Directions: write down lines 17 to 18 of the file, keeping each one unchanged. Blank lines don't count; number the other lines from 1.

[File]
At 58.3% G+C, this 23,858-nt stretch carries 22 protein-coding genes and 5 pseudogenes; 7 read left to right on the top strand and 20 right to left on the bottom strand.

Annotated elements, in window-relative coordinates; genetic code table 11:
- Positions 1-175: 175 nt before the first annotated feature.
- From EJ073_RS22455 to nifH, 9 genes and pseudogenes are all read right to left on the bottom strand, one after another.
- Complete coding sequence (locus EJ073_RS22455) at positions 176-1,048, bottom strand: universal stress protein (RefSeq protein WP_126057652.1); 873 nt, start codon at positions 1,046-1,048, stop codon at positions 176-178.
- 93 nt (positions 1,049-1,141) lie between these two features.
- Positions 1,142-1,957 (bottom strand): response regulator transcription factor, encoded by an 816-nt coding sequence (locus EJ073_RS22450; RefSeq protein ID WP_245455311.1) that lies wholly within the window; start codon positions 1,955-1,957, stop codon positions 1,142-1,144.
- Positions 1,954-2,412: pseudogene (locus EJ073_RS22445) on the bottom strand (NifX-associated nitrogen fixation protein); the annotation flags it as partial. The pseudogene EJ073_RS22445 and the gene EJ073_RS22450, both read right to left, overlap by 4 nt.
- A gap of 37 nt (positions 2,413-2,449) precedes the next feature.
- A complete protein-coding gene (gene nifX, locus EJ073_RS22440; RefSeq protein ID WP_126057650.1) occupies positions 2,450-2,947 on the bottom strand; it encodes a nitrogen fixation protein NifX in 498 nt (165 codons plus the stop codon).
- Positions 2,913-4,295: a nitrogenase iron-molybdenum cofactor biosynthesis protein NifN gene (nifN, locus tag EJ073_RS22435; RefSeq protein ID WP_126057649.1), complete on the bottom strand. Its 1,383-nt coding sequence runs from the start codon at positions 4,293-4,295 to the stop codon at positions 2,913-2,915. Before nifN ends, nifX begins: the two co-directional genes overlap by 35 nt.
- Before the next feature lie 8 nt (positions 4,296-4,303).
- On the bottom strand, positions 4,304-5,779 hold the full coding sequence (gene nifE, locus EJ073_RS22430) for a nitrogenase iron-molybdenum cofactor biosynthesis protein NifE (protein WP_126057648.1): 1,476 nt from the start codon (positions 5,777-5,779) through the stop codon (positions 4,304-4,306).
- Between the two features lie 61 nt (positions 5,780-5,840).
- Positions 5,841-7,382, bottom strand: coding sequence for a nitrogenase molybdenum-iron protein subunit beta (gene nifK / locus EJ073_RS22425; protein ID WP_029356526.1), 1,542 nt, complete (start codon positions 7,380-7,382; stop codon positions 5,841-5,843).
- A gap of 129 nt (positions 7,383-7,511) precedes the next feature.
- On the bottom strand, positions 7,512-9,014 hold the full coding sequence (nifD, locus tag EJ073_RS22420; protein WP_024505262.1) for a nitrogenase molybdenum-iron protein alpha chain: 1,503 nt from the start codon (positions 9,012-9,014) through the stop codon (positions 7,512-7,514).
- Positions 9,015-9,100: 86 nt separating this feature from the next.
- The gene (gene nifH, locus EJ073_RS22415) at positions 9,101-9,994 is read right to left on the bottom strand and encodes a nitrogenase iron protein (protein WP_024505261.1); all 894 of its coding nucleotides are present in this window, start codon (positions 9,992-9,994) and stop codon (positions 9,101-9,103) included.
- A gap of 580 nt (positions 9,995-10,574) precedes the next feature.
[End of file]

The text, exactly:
- On the bottom strand, positions 7,512-9,014 hold the full coding sequence (nifD, locus tag EJ073_RS22420; protein WP_024505262.1) for a nitrogenase molybdenum-iron protein alpha chain: 1,503 nt from the start codon (positions 9,012-9,014) through the stop codon (positions 7,512-7,514).
- Positions 9,015-9,100: 86 nt separating this feature from the next.